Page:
V. unguiculata ESTs and GSSs were obtained from NCBI Genbank (http://www.ncbi.nlm.nih.gov/). At present a total number of 2,41,606 sequences including 1,87,660 ESTs and 54194 GSSs of V. unguiculata are deposited in NCBI Genbank.

Prediction of potential V. unguiculata miRNAs and their precursors (pre-miRNAs)

The methodology used to search for potential miRNAs in V. unguiculata is illustrated graphically in Fig. 1. The method used in this study was described by Zhang et al. (2006b) with some modification. Briefly, the known mature miRNA sequences of Arabidopsis thaliana and of different genus of Fabaceae family deposited in latest version of miRBase were subjected to a BLASTn search against V. unguiculata EST and GSS databases using BLASTn 2.2.22 (19 Oct 2009; Altschul et al. 1997). Adjusted BLASTn parameter settings were as follows: expected values were set at 1,000; low complexity was chosen as the sequence filter; and all other parameters were used as default. EST and GSS sequences showing 0–3 nucleotide mismatches compared with the query miRNA sequence were chosen manually. The repeat sequences and those coding proteins were removed. Web-based software MFOLD 3.2 (Zuker 2003) which is publicly available at (http://frontend.bioinfo.rpi.edu/applications/mfold/cgi-bin/rna-form1.cgi) has been used to predict the secondary structures of candidate (pre-miRNA) sequences. The parameters were adjusted as RNA sequence (linear), folding temperature (37°C), ionic condition (1 M NaCl with no divalent ions), percent suboptimality number (5); maximum interior/bulge loop size (30), and all others with default values. The lowest free energy structures were selected for manual inspection, as illustrated by Reinhart et al. (2002). The potential pre-miRNAs should meet all of the following criteria (Zhang et al. 2006c; Meyers et al. 2008) as described previously: (a) predicted mature miRNAs have 0–3 nt mismatches compared with the query sequences; (b) the secondary structure of the candidate sequences should have the stem-loop structure that contains the mature miRNA sequence within one arm and no loop or break in the mature miRNA sequences; (c) the potential miRNA sequence is not located on the terminal loop of the hairpin structure; (d) the predicted stemloop candidates should have higher Minimum folding free energy indexes (MFEIs) and negative Minimum folding free energies (MFEs). The formula for calculating MFEI is as follows:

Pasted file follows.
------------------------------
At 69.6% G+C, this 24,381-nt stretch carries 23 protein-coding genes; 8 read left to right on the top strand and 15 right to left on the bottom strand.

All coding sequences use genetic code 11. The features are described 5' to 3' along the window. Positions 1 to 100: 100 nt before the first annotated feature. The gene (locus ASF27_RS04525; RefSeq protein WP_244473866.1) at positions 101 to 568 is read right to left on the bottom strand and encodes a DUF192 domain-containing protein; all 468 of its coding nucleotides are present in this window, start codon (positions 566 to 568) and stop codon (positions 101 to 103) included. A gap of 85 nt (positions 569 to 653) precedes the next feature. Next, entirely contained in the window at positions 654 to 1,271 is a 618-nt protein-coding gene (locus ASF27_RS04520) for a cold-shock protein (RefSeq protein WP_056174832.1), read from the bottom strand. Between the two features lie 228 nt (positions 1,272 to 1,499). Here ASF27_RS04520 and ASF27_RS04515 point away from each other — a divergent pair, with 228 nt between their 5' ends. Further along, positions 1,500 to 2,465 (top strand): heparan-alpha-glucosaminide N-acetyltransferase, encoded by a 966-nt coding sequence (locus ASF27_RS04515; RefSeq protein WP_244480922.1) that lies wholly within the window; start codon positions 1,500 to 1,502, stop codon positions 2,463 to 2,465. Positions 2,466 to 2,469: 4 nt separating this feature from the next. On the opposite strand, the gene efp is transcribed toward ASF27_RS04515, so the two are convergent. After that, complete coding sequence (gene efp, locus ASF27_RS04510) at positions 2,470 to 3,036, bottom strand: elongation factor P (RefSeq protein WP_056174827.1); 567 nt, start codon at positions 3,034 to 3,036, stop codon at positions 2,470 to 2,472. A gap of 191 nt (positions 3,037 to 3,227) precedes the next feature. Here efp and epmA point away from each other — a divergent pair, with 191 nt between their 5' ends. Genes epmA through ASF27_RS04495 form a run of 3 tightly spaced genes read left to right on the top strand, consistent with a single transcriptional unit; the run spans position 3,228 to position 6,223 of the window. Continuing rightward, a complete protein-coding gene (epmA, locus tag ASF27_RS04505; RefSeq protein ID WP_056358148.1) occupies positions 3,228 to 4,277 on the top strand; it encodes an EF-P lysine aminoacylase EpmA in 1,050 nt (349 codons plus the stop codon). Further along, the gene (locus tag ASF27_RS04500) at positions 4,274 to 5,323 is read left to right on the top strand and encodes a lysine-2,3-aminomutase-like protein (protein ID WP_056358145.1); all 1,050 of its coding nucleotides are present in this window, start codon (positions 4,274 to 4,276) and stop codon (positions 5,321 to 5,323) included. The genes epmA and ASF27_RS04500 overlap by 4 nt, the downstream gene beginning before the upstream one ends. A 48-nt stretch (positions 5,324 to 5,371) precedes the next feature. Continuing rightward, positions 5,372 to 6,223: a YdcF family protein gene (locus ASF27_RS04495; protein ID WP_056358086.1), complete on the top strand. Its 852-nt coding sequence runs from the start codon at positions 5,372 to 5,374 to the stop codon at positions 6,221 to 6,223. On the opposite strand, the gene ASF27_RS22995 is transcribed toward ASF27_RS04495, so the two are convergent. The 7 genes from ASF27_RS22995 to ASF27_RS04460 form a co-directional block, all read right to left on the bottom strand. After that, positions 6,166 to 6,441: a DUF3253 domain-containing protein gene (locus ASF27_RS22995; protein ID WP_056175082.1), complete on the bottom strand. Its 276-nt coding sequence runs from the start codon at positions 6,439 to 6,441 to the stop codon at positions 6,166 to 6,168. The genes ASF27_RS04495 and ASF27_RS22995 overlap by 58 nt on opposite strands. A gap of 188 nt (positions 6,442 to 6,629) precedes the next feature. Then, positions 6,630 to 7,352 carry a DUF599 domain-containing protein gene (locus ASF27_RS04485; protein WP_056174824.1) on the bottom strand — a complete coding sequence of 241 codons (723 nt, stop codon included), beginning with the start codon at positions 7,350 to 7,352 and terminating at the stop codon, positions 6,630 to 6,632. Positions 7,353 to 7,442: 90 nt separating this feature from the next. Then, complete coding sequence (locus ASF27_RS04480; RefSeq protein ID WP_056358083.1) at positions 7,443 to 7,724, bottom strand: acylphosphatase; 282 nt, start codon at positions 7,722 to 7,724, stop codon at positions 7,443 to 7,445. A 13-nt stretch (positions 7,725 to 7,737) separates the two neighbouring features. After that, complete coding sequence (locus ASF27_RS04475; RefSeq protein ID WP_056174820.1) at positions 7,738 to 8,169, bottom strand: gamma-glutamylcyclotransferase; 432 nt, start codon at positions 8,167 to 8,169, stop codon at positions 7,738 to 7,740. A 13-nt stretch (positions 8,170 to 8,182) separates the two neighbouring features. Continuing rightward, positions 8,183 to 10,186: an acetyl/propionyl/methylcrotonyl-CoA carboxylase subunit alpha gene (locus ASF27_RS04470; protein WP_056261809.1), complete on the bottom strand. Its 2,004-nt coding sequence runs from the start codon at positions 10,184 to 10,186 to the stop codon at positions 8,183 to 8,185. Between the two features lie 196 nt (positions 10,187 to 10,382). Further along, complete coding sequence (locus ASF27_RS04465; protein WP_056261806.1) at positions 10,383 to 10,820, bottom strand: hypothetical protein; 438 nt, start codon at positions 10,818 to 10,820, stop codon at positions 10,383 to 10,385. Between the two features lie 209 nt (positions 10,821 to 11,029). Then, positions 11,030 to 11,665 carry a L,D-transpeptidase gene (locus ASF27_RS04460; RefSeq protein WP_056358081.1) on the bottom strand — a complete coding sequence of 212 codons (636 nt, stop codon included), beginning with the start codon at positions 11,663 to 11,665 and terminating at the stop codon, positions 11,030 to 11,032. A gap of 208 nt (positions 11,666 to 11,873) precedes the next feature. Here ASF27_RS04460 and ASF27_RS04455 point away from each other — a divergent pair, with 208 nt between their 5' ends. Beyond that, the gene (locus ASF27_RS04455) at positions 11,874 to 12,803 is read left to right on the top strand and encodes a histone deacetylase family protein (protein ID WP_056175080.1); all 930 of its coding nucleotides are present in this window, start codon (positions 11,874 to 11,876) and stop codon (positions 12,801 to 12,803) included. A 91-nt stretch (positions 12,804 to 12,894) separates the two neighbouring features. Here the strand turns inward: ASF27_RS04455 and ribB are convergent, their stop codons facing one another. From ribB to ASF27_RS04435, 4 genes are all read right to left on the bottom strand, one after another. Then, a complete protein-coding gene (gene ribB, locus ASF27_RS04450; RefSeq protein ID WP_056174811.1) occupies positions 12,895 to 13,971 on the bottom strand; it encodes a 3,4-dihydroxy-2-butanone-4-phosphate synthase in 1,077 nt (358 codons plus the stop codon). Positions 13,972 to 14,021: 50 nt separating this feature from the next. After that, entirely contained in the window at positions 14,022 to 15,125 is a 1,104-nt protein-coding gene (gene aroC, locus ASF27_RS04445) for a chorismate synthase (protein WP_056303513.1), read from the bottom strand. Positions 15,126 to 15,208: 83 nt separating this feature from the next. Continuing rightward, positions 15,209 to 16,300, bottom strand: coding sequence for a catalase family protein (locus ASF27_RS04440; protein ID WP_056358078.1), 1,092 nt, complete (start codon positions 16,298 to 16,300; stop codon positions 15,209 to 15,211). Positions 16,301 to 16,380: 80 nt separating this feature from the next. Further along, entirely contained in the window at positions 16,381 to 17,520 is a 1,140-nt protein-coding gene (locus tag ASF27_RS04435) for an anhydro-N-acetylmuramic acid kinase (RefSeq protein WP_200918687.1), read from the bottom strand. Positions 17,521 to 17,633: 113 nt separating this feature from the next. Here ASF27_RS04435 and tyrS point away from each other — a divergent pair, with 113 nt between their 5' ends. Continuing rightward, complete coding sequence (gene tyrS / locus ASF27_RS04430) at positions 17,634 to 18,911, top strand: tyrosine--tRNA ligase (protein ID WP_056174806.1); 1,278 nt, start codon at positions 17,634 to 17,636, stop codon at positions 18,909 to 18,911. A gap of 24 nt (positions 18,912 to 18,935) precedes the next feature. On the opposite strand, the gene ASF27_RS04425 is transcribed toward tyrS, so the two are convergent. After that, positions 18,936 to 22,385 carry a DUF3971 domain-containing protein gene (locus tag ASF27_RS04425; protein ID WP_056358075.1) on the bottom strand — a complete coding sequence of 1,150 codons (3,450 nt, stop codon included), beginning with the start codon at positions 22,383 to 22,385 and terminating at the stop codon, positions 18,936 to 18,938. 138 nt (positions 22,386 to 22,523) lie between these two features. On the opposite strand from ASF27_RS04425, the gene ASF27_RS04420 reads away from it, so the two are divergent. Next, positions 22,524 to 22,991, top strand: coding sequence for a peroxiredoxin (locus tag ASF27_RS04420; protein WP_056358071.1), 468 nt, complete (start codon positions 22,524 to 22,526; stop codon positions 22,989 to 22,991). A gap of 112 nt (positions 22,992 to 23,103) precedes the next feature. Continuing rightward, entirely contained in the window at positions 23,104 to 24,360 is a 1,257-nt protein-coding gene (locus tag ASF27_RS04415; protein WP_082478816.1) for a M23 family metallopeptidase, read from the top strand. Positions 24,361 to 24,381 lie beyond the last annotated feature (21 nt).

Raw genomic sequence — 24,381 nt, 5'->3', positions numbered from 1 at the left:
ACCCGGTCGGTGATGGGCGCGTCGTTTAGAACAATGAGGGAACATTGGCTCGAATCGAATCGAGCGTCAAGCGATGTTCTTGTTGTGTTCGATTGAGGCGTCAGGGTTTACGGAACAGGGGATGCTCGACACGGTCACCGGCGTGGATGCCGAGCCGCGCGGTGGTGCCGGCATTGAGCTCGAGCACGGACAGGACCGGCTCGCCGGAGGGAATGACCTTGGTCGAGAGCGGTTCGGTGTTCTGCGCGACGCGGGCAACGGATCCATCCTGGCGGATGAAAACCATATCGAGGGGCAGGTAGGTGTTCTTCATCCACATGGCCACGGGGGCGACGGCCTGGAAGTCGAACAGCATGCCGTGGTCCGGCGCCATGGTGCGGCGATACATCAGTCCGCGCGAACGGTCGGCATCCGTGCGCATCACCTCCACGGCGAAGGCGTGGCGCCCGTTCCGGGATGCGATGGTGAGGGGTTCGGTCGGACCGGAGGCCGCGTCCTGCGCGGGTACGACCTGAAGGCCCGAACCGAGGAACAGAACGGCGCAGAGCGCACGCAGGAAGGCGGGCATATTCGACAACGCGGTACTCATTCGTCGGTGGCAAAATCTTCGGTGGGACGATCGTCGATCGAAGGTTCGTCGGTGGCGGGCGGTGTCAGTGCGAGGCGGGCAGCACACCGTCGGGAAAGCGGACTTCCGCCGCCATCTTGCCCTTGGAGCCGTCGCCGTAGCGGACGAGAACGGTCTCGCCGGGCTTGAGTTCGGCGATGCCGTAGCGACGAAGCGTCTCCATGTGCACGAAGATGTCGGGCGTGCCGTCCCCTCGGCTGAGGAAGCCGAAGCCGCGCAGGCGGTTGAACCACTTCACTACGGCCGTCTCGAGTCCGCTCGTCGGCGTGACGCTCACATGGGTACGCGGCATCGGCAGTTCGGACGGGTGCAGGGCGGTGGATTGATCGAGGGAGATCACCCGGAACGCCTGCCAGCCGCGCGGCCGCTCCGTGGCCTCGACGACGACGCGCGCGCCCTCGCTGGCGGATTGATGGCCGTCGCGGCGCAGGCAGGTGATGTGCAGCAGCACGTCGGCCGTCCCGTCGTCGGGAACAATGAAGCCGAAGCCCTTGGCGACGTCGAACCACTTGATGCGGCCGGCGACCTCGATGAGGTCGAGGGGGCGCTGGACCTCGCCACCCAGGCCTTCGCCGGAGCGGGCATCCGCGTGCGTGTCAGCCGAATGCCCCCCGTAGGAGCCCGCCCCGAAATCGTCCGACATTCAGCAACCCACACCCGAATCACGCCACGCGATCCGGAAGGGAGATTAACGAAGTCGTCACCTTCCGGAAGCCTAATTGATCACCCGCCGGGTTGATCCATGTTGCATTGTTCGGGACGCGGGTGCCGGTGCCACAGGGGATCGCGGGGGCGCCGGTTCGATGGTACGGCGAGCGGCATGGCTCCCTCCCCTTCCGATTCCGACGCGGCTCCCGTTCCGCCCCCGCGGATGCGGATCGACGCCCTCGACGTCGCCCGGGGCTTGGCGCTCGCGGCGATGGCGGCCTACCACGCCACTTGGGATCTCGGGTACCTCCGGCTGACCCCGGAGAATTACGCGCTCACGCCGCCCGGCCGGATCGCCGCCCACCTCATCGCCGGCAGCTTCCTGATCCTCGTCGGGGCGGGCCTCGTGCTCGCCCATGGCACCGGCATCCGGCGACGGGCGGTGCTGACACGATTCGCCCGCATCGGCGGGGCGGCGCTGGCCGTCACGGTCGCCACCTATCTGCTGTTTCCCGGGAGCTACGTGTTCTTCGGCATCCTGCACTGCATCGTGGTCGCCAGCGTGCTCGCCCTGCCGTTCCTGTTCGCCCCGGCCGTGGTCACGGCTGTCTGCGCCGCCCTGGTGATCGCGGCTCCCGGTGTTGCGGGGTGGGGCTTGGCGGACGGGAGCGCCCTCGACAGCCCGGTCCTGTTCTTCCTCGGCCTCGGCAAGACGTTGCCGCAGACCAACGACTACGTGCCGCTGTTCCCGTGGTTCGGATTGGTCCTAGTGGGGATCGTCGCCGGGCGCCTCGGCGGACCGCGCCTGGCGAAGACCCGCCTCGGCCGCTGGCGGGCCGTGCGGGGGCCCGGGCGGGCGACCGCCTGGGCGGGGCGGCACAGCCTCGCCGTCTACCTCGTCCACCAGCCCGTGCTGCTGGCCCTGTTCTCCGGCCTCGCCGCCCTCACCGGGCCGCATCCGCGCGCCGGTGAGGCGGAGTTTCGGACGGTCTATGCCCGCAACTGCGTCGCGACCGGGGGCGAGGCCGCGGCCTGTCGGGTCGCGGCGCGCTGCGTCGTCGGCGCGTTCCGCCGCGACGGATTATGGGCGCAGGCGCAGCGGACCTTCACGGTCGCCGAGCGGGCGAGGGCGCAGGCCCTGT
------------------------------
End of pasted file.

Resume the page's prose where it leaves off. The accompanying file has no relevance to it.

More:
$$ {\text{MFEI}} = \left[ {\left( {{\text{MFE}}/{\text{length of the RNA sequence}}} \right)* 100} \right]/\% {\text{ GC content}} $$
where MFE denotes the negative folding free energy (ΔG); (e) miRNA should have six or less mismatches with the opposite miRNA* sequences; (f) the A + U contents of candidate pre-miRNA should be >30%.
https://static-content.springer.com/image/art%3A10.1007%2Fs11240-010-9857-7/MediaObjects/11240_2010_9857_Fig1_HTML.gif
Fig. 1

Schematic representation of Vignaunguiculata miRNA search procedure

Prediction of potential targets

To determine the potential targets of predicted miRNAs in V. unguiculata, we used BLASTn algorithm against Cowpea (Version 1.0) Dana Farber Cancer Institute (DFCI) Gene Indices (http://compbio.dfci.harvard.edu/tgi/). Previous study has shown that most known miRNAs bind to the protein coding region of their mRNA targets with perfect or near perfect sequence complementarity and degrade or repress the target mRNA (Wang et al. 2004). We followed previously employed criteria to predict potential mRNA targets of given plant miRNAs (Zhang et al. 2007; Yin et al. 2008) and they are: (a) no more than 4 mismatches were allowed at complementary sites between miRNA sequence and potential mRNA targets, (b) no mismatch between positions 10 and 11 (assumed to be cleavage site), no more than 1 mismatch between positions 1 and 9, no more than 2 mismatches at other positions and no gaps between miRNA and target mRNA at the complementary sites were allowed.